That was my turning point, the savings. The plan is to have $15k by end of December. It has been $10k for more than a month, maybe even 2. We lost so much time and money spending aimlessly. So that’s where we are now, at least where I am. And it’s not even wasted spending. We went to San Francisco for 3 days not only to visit it but to also meet a friend from NZ who traveled to the States. We bought a car for $1,500 and bikes that we enjoy.

At the rate of saving $1k a month (at least), February 2012 is the projected month to reach the $15k goal. I’m beating myself for that, hence the determination to truly reduce eating out and non-budgeted spending. Like I said in an earlier post, we believe that spending in cash would truly keep me determined. I’m getting there. I haven’t thought of ordering food for a week now.

Do you spend cash? If you do, what for and how often?

In the meantime, I’m back in reality.


I can’t believe it. After spending a week daydreaming about extended travel, I’m back to being the desk-strapped full-time worker, mother and wife. It’s like I lived in fantasy for a while and I’m back in reality again.

There was a moment in that week that brought me back. I was sitting on the steps in the backyard and imagined having nothing to do, no purpose to get me out of bed at a specific time, no specific direction for the day, and easily I felt that I deflated into reality. It’s weird.

I start thinking about saving more money for little mister’s college education, saving more for retirement, and what about the tiny house we want? It’s not good to feel that a learning experience, eg. world travel, would set us back. It’s not real, it’s just my perception!

What I’m hoping for is that, after we pay off the student loan and saved money, I would feel invigorated by world traveling again. I don’t think the feeling and want are really gone. There are a few things that I need to do and focus on at the moment that distract me.

I’m beginning to realize that not doing any purposeful work while on the road might get me bored with the lifestyle. I’m hoping to get my hands dirty in the hospitality or food industry. I didn’t work until I graduated college. I used to be envious of kids who worked at fast food chains. 🙂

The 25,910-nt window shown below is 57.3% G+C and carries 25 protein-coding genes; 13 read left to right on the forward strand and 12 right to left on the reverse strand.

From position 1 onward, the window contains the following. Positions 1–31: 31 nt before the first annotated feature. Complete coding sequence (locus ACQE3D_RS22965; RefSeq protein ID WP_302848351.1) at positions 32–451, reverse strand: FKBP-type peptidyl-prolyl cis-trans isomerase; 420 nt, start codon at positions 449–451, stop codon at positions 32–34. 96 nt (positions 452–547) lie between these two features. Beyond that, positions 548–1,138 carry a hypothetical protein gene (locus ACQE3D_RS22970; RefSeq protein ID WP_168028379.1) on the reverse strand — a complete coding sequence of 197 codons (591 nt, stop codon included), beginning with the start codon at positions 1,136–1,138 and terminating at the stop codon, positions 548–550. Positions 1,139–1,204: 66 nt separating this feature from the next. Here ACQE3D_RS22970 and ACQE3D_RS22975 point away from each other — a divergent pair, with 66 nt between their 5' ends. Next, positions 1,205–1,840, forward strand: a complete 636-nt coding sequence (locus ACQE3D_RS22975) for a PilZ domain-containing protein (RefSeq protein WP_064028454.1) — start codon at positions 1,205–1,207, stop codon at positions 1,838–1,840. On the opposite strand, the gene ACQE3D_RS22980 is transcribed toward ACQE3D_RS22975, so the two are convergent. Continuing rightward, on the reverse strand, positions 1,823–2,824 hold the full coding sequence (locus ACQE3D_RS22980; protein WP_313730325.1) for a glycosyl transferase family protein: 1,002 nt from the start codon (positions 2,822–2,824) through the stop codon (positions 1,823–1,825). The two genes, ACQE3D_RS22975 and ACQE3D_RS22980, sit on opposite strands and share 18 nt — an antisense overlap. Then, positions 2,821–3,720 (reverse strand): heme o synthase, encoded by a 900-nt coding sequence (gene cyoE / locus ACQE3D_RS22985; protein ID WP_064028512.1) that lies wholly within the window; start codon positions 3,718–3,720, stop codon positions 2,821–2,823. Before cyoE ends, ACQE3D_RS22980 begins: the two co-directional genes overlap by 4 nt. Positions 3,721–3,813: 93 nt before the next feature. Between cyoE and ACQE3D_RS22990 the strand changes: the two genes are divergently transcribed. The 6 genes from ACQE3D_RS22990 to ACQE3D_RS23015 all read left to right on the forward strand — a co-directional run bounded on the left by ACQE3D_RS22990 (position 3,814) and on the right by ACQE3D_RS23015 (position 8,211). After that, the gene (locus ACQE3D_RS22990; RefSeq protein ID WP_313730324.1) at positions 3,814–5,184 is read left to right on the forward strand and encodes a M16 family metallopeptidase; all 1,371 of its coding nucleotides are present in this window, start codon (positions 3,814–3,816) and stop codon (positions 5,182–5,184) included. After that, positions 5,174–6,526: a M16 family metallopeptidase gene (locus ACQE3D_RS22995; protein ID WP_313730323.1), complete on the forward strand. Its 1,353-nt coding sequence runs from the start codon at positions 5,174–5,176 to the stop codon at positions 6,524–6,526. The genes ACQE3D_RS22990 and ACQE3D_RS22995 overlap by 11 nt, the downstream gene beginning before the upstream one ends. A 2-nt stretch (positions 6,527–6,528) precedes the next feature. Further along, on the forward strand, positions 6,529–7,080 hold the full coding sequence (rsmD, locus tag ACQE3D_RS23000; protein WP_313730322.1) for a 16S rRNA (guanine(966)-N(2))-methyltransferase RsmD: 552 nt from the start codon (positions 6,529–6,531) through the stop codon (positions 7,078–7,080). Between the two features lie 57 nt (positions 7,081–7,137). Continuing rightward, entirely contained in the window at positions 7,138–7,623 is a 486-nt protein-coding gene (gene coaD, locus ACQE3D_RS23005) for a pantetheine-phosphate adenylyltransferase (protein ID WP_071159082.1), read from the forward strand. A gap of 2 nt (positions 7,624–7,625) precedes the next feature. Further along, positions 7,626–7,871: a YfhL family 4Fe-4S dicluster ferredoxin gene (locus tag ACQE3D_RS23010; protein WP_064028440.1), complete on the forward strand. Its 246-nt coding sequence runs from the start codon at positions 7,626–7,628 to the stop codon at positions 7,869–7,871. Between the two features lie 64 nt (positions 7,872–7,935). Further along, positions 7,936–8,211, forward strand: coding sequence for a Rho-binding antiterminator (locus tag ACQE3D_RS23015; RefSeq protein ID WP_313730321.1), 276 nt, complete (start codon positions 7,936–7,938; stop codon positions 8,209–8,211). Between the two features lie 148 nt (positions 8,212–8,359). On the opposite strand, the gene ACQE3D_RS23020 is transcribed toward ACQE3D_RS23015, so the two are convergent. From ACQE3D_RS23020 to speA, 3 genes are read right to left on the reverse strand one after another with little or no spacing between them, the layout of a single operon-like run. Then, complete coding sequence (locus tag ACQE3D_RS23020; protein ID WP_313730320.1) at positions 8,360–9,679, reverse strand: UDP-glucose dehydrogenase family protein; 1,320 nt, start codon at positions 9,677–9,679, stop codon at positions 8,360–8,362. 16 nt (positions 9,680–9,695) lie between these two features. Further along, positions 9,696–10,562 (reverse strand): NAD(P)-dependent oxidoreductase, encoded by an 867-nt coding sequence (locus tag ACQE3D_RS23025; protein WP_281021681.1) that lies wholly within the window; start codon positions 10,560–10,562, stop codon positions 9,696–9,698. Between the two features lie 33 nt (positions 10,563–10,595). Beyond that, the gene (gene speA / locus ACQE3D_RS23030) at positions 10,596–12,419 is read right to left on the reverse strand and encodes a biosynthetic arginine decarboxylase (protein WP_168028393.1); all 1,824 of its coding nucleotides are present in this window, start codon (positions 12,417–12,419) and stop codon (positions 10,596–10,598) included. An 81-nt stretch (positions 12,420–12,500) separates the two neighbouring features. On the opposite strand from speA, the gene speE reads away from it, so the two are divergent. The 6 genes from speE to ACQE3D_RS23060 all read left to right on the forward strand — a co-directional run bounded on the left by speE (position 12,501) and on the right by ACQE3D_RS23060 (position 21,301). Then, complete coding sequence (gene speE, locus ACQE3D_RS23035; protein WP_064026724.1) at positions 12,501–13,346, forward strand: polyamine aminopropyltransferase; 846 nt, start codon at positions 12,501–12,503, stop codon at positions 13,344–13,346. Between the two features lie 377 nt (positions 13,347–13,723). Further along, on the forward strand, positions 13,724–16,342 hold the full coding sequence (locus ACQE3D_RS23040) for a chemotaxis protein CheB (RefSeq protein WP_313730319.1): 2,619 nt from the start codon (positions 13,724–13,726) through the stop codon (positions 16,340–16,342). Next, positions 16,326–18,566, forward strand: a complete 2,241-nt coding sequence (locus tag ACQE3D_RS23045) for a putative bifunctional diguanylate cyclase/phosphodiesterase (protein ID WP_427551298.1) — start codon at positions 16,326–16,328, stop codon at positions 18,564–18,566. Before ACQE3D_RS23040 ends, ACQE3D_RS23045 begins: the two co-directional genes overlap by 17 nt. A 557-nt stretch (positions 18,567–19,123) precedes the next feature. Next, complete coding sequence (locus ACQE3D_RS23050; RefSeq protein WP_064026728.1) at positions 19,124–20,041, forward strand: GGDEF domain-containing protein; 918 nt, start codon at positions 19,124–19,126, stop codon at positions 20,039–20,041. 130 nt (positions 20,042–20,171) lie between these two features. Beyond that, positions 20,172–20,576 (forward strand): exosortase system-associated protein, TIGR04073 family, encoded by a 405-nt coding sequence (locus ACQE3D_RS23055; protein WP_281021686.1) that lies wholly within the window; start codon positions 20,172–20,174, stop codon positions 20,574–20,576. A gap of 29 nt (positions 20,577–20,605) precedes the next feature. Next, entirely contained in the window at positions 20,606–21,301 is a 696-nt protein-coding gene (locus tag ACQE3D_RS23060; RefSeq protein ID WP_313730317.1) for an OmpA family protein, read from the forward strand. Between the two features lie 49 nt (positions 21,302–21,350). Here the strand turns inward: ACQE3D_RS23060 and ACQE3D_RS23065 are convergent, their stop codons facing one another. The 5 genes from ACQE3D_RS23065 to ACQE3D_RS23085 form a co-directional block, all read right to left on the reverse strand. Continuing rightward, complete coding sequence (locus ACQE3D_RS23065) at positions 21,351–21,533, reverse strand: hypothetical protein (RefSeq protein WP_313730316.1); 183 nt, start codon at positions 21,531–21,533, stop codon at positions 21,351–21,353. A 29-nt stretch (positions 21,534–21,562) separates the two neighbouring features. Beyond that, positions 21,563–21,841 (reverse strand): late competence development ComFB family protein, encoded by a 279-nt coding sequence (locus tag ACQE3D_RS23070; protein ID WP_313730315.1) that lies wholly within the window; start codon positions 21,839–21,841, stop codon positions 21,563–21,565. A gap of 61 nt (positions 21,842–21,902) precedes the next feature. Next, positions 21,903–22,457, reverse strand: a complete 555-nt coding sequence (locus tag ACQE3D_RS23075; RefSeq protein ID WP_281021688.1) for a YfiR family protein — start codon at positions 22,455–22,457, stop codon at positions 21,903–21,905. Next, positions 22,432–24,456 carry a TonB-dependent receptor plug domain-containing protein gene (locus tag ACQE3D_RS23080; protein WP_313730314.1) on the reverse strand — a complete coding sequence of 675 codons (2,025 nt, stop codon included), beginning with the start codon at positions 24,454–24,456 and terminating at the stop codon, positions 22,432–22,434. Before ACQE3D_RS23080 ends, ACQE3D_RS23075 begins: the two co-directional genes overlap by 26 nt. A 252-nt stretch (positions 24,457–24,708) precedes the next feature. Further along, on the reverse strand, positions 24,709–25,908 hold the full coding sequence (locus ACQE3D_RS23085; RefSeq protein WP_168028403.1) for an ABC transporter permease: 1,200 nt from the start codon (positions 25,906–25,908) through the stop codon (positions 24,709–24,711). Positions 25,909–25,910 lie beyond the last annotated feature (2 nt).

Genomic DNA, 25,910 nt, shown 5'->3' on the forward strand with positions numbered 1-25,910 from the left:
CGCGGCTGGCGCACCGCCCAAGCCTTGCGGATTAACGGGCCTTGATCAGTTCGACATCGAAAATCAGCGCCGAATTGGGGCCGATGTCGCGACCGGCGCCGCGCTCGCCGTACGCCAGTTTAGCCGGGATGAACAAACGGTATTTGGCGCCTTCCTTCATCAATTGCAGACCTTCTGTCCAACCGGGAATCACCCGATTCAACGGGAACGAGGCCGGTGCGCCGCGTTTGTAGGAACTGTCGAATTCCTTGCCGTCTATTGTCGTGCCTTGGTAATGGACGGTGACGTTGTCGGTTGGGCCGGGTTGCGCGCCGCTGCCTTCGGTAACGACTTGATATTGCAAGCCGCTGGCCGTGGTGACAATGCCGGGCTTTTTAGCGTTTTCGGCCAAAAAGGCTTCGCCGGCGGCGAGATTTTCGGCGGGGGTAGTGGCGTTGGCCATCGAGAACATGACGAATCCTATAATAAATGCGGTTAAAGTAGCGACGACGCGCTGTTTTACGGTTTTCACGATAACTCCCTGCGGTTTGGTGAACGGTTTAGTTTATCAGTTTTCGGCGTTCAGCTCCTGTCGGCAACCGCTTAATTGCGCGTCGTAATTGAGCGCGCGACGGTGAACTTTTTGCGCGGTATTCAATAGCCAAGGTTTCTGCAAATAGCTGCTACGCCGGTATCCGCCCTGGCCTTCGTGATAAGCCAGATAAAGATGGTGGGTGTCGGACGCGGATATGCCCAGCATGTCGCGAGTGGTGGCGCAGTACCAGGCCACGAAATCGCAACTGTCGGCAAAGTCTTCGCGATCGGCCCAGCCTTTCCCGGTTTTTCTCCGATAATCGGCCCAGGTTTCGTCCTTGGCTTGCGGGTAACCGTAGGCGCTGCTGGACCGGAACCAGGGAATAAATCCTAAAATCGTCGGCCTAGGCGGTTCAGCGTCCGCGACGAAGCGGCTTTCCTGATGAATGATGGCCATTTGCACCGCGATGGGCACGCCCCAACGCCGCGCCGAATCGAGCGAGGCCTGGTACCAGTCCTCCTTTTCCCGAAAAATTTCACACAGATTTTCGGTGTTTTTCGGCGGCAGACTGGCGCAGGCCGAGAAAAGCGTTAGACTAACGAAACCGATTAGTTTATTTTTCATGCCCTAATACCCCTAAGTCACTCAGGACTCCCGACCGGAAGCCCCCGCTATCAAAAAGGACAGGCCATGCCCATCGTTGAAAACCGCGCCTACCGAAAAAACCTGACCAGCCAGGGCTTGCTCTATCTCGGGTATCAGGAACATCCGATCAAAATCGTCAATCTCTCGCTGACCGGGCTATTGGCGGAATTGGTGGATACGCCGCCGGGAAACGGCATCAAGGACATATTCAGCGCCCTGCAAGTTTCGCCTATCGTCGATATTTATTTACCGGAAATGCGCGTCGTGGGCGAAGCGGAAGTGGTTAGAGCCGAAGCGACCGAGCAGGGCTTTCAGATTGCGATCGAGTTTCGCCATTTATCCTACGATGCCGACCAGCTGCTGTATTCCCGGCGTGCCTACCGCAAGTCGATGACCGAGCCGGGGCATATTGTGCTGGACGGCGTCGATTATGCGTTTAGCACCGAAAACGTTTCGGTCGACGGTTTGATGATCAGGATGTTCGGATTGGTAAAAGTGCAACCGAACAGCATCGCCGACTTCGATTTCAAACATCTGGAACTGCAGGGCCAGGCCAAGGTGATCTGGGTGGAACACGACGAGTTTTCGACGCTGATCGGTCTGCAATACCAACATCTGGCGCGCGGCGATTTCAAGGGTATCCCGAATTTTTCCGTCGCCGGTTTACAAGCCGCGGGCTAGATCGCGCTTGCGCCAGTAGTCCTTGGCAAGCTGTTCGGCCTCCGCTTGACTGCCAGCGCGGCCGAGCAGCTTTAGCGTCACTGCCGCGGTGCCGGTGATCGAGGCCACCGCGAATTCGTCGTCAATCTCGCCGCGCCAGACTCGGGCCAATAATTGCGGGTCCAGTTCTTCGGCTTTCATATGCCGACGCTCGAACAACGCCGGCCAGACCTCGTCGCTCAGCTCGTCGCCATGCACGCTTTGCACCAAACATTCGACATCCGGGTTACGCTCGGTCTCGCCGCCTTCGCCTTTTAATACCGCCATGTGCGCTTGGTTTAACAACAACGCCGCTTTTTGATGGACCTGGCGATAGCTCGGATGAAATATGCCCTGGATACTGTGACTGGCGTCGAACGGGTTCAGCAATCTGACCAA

Anyway, I downloaded the e-book My Exile Lifestyle by Colin Wright. That boy is cute! I’m thirdway into the e-book and have found similarities between Colin and I.

It really seems to me that I need to do extended travel with my spouse and son. I strongly believe that countless good would come out of it. All these distractions of insurance, budgets and savings are only going to build a solid foundation for the dream of traveling the world. So I guess it’s okay to be immersed in them for a while. The target is to kick it off after we pay off the student loan in less than 5 years. Timing wise, the debt payment schedule works along with a growing toddler. He’d at least be 7 years old by then. The travel experience would make for a wonderful and exciting quality time for the our little family.

Small houses and extended travel


Twenty years from now you will be more disappointed by the things you didn’t do than by the ones you did do. So, throw off the bowlines, sail away from the safe harbor. Catch the trade winds in your sails. Explore. Dream. Discover. ~Mark Twain

Since my previous post about wanting to be more physically present as a parent, I’ve mentioned to my husband plenty of ideas that have excited me. I believe that these ideas would mean more quality time with my child and husband. I just went crazy for 3 days imagining and setting goals!

1. Live in a Tumbleweed house.

He showed these tiny houses to me a few years ago, but at the time my interest was elsewhere. As I’ve solidified my minimalist principles over the years, the idea of living in a small space has attracted me. Imagine not needing a vacuum cleaner! I like sweeping anyway. Imagine life of simplicity! So delicious to think about.

I found Land Watch when we were stumped about where to park our tiny house. This set up feels so viable and attractive to us, particularly the aspect of renting it because we want to…

2. Go on extended travel.

While living as a transient during the transition from NZ to USA, I stayed in a furnished studio with only the basics and I was content. I knew that I could do that for the long haul and not crave for extravagance or affluence. I didn’t have cable, but I enjoyed renting videos for $1 each. I walked a lot, used public transport, and realized that I like living in the city than in the suburbs.

Anyway, I checked the internet for families who have done this sort of thing and I was inspired. Oh, much needed inspiration! So I talked to my husband about this idea and the outstanding concern is his career. His career path tends to be location-dependent as it requires people interaction. I work in IT and can work anywhere. I’m willing to do entry-level jobs in IT if we travel extensively. Jon mentioned that he could teach English as an option, which is not bad at all. The idea that only one of us works at any given time is ideal. We can spend more time with our kid!

I’ve found awesome blogs: Soultravelers3, Delicious Baby, and My Family Travels to name a few. All I can really do for now, other than live as a minimalist and a frugalist, is to drool.

3. Take the kid to the Galápagos Island.

Image from wexpl.com